20 October 2013

More Bike Safety Mythology

A brief article on Yahoo Finance outlines the growth of the Citibike bike share program in New York City.

What's particularly striking is that the data shows a steady, consistent growth in the number of trips taken and number of miles ridden.  I haven't taken a math or a statistics class in a long time, so if there's a term (which, I believe, there is) for the sort of curve plotted in those charts, I've forgotten it.  But, even to a decidedly un-numeric person like me, the graph and figures are remarkable.

The writer of the article did a pretty good job until the last two paragraphs.  "Wondering how all of this extra biking has impacted New York's emergency rooms?" he asks.  He attempts to answer it by the city's Department of Transportation studies that show the average risk of serious injury to a cyclist plummeted 73 percent between 2000 and 2011. 

Now, perhaps I'm reading something into his article that isn't there, but I had the impression that he was implicitly relating the decrease to the Citibike program. If he is, then there's a problem:  the bike share didn't start until May of this year.

Then he goes on to promulgate a fallacy: that the decrease in the number of injuries and fatalities is, in part, a result of the construction of bike lanes.

As I've said in earlier posts,  bike lanes don't necessarily make cycling safer, especially if they are poorly-designed or constructed.  In fact, they can put cyclists in more peril when they have to turn or exit the lane--or if it ends--and they are thrust into a traffic lane with motorists and pedestrians who do not anticipate them.

I maintain (again, as in earlier posts) that nothing does more to make cycling safer on urban streets and byways than what I call the human infrastructure of cycling.  Even more important than the best-conceived and -constructed bike lanes is cyclists',motorists' and pedestrians' cognizance of each other.  That is achieved, I think, over a generation or two of cyclists and motorists sharing the streets on more-or-less equal terms and of not thinking of each other as, essentially, different races of people.  Such a state of affairs--which I have found in much of Europe--comes about from not only sheer numbers of everyday cyclists (commuters and people who use ride their bikes to shop, go to the movies and such) but also from large numbers of motorists who are (or recently were) regular cyclists themselves.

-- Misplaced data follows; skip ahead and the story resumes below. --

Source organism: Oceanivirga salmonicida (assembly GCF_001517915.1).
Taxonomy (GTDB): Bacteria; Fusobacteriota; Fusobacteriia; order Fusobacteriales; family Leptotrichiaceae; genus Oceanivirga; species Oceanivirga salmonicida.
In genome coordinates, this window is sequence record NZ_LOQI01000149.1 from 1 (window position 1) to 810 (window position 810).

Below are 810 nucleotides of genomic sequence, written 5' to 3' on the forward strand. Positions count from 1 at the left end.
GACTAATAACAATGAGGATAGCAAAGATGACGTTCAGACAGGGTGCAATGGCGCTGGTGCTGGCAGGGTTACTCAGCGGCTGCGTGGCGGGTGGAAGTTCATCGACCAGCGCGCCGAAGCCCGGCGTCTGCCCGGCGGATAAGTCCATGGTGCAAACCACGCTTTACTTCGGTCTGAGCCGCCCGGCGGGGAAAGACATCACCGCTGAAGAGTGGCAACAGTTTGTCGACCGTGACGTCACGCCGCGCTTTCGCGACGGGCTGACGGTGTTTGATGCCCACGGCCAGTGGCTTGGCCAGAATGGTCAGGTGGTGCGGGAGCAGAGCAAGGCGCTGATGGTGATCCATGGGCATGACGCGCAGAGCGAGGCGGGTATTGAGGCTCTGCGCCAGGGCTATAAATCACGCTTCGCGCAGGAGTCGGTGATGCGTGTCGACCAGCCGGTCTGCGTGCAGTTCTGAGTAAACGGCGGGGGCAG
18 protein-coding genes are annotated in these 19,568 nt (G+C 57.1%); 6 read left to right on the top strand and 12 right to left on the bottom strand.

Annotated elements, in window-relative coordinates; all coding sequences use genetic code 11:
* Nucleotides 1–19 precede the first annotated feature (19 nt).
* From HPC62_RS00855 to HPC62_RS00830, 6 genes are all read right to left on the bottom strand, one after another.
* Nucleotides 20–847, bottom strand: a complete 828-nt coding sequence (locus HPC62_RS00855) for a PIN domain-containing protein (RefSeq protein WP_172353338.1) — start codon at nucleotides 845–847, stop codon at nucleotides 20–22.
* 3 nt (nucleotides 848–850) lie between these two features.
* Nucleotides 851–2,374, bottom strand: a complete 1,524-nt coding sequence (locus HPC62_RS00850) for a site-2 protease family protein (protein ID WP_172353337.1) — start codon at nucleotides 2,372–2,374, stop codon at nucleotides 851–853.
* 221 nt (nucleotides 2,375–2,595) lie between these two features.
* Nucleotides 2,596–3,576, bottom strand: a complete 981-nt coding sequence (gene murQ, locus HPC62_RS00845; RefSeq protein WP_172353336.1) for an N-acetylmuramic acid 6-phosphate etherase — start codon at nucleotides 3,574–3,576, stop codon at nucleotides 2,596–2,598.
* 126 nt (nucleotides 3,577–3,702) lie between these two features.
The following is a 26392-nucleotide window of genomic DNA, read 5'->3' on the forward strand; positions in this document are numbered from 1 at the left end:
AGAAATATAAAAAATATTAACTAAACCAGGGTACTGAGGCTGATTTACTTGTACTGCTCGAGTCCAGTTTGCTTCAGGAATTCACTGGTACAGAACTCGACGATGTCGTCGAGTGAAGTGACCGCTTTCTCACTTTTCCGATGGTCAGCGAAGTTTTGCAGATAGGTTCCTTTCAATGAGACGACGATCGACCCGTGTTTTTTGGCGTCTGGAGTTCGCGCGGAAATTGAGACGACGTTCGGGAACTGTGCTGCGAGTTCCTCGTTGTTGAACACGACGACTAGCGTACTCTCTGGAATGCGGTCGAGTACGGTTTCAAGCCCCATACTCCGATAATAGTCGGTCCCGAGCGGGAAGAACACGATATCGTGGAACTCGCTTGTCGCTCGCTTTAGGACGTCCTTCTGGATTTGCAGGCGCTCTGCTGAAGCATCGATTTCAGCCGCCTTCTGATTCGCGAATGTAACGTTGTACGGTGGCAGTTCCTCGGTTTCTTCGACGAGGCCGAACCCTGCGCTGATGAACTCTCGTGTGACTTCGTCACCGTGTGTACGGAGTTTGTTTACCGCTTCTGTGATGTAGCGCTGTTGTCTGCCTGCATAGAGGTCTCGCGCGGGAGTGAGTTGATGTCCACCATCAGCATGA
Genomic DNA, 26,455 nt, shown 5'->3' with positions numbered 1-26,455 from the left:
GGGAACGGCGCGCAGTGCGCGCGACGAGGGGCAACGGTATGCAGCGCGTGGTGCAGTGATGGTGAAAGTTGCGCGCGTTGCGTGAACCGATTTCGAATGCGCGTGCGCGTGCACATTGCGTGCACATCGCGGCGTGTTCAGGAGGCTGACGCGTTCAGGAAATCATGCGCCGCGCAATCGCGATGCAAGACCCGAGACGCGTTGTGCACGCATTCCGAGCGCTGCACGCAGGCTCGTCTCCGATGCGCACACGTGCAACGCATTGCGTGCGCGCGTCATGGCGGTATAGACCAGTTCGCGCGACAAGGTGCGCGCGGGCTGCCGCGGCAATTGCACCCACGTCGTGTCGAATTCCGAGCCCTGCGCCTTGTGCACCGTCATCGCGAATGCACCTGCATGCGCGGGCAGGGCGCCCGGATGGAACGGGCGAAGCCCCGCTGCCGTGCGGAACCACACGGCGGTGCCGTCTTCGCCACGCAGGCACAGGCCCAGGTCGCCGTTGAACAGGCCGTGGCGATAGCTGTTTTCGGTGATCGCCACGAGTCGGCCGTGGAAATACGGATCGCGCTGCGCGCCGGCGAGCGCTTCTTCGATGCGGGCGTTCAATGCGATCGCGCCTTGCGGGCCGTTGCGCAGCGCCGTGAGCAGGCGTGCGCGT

That is the reason why I always felt safer riding even in those European cities like Paris, where there are relatively few bike lanes, than in almost any American city in which I cycled.  And, by the way, the City of Light and other European capitals didn't have bike share programs until recently.


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  3. Oakley sunglasses? Personally, I think most bike infrastructure is pretty much unrelated to cycling safety and that opinion is consistent with the FARS data.

  4. Steve--Since reading your comment, I have edited the post a bit. I was referring to what I like to call the "human infrastructure", which consists of people's awareness and acceptance of cyclists on the road. It has little, if anything, to do with bike lanes and such.

    To the Anonymous commenters: I really don't want to limit comments on this blog just to prevent spam. Please keep your comments relevant to the topic(s) of the post.